There are many of us that do all our own work, and enjoy it. I grew up wrenching on my bikes because we didn't have any choice in shop where I lived nor the budget. I almost consider working on bikes more enjoyable than riding, almost. I continue this now as a form of personal therapy and a way to keep costs down on a fleet of bikes for a family of four. As Xorrox above notes, a lot of LBS don't make it easy for those of us that do our own work -- there are a lot of sophisticated consumers out there, many on this site. Why would a rational individual pay significantly more and wait longer when not necessary? I feel for our local shops that have to work with the current (broken) distribution model but in the end consumers have their own bills to pay too.

When I did my last build I was trying to buy as much as possible from a local shop in Kelowna but one of the owners at the chosen shop did everything he could to try prevent me from doing that -- talk about missing what the consumers wants. I ended up purchasing parts 50-50 (local vs online) but not at the one shop. Additionally, I have less than ideal experiences with the mechanical competence at many shops -- I've had loose bars after a fork service and what really drove me nuts this year was a loose stem on a bike I bought for me son. Not asking for a World Cup mechanic but come on.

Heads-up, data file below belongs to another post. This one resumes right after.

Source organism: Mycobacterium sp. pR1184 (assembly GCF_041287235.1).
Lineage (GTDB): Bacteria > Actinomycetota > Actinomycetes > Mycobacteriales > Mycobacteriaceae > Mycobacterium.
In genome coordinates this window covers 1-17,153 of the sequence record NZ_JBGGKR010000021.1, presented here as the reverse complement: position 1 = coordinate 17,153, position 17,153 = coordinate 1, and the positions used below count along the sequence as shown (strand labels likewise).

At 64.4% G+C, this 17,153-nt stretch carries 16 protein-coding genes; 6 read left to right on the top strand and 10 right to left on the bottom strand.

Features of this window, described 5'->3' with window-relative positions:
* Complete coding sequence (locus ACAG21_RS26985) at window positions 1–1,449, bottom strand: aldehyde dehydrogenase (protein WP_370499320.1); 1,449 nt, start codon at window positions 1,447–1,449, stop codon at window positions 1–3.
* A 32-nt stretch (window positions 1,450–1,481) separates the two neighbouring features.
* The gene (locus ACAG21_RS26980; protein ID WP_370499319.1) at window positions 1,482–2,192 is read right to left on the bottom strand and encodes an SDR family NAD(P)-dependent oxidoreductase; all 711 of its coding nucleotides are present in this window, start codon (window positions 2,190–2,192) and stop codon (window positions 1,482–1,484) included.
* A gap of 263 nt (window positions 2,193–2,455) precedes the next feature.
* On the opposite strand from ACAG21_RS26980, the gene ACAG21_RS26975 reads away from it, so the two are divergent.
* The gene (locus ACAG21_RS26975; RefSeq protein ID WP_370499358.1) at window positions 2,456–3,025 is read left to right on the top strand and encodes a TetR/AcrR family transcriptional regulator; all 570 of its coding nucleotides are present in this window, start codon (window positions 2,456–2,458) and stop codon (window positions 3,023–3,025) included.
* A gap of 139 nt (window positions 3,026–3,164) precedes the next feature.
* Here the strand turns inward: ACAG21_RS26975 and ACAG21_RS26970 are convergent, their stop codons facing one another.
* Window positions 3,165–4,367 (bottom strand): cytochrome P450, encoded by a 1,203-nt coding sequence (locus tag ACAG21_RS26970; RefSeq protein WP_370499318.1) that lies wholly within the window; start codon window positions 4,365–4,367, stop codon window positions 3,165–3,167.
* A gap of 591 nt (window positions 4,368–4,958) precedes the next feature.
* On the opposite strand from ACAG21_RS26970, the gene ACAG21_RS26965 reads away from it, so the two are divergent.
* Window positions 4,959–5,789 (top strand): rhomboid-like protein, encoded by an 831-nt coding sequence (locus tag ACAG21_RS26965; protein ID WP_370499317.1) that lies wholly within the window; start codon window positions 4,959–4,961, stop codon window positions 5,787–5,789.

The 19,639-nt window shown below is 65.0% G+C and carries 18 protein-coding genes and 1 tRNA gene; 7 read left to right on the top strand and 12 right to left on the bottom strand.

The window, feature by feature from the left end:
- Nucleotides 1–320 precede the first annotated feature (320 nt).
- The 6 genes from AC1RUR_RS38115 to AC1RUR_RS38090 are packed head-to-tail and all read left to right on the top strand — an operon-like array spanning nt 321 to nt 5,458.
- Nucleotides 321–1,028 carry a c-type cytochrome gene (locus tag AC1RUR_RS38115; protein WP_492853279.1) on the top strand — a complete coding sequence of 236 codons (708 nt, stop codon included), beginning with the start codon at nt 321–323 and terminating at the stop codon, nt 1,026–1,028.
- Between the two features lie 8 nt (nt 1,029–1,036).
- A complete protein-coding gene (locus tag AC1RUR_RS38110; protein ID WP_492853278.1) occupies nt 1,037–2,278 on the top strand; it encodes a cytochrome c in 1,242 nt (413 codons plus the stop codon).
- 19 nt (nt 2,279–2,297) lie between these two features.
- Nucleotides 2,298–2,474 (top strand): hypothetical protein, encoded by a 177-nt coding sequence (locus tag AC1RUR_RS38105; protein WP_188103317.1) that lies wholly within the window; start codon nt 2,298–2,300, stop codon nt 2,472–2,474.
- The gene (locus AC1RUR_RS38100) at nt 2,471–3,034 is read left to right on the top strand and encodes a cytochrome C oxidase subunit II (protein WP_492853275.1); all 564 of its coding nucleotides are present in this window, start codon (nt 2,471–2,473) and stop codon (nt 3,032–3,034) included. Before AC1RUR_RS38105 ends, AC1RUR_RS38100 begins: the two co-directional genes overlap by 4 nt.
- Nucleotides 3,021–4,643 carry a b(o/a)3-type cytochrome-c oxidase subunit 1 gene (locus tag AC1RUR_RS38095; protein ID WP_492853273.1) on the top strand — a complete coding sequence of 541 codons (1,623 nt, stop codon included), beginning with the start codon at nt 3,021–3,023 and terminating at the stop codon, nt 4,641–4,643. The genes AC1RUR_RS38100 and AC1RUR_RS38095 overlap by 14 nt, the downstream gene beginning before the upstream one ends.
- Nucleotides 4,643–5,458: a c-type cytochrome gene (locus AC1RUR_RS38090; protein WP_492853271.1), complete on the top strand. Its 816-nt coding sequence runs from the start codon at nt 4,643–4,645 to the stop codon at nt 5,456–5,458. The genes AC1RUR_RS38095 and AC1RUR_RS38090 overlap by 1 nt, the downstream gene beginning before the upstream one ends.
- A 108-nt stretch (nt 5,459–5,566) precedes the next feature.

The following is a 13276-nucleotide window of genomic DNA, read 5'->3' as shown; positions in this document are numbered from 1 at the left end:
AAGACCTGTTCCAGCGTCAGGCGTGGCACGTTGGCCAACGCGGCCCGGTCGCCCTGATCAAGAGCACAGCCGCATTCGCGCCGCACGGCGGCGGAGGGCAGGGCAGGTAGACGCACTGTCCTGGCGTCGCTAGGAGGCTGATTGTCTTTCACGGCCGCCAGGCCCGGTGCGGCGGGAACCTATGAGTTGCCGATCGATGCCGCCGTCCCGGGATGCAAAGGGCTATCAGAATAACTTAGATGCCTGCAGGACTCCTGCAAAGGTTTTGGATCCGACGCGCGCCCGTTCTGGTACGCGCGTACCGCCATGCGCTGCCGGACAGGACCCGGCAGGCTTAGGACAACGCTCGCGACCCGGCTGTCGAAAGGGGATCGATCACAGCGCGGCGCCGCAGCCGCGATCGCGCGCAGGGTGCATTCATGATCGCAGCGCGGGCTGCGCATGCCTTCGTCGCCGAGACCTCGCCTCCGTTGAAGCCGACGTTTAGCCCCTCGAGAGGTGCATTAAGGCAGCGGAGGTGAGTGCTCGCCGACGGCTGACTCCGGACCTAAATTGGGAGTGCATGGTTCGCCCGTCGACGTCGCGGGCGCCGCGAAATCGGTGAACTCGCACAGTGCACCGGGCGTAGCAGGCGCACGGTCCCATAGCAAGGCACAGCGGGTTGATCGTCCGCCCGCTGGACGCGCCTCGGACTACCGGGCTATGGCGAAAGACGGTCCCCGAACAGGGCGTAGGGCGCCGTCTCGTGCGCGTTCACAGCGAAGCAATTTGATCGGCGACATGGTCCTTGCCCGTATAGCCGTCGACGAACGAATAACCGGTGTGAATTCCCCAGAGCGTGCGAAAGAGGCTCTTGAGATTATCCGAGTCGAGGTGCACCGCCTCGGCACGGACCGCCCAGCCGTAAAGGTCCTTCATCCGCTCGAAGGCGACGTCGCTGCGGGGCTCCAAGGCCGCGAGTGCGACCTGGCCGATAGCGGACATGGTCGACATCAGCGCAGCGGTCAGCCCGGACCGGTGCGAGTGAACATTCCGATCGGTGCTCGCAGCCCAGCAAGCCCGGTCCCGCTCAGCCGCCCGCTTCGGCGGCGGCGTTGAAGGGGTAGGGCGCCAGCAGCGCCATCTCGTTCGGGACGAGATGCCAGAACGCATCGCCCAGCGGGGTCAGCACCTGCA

A local bike shop is a business not a charity that is the one thing that I think is missing with the whole support your local shop thing. The one in particular that draws my business is a really well run shop that has good mechanics and listens to me -- they realize they have sophisticated customers that know the difference between the rubber compounds on a series of tires. I enjoy taking my business to them. I certainly bring lots of work to my local shops. 2 of the 3 in my area I frequent (remember NSMB isn't just YVR folk) -- I purchased two bikes this year alone and spent approximately $1000 in parts and service at local shops.

Anyway, unstickying seems fair -- intention was never to draw away from the LBS just amalgamate useful info in an already long-running thread.


 Last edited by: Poz on Jan. 6, 2018, 10:22 p.m., edited 1 time in total.
Jan. 8, 2018, 4:07 p.m.
Posts: 73
Joined: March 1, 2017

I didn't see anyone offended. Merely a comment that if NSMB are impartial then there should be an equal playing field. Nothing wrong with the subject matter. We happily install parts that people buy online. We'd clearly prefer to be given the chance to sell something first but it's a free country and people can choose to spend their money how they wish. I'm not going to start a Which Are The Awesome LBS's thread as I am biased(!) but someone else can if they wish, then both threads could be stickied.

Jan. 8, 2018, 4:45 p.m.
Posts: 782
Joined: March 18, 2017

^There actually is one of those threads in "The Shore" section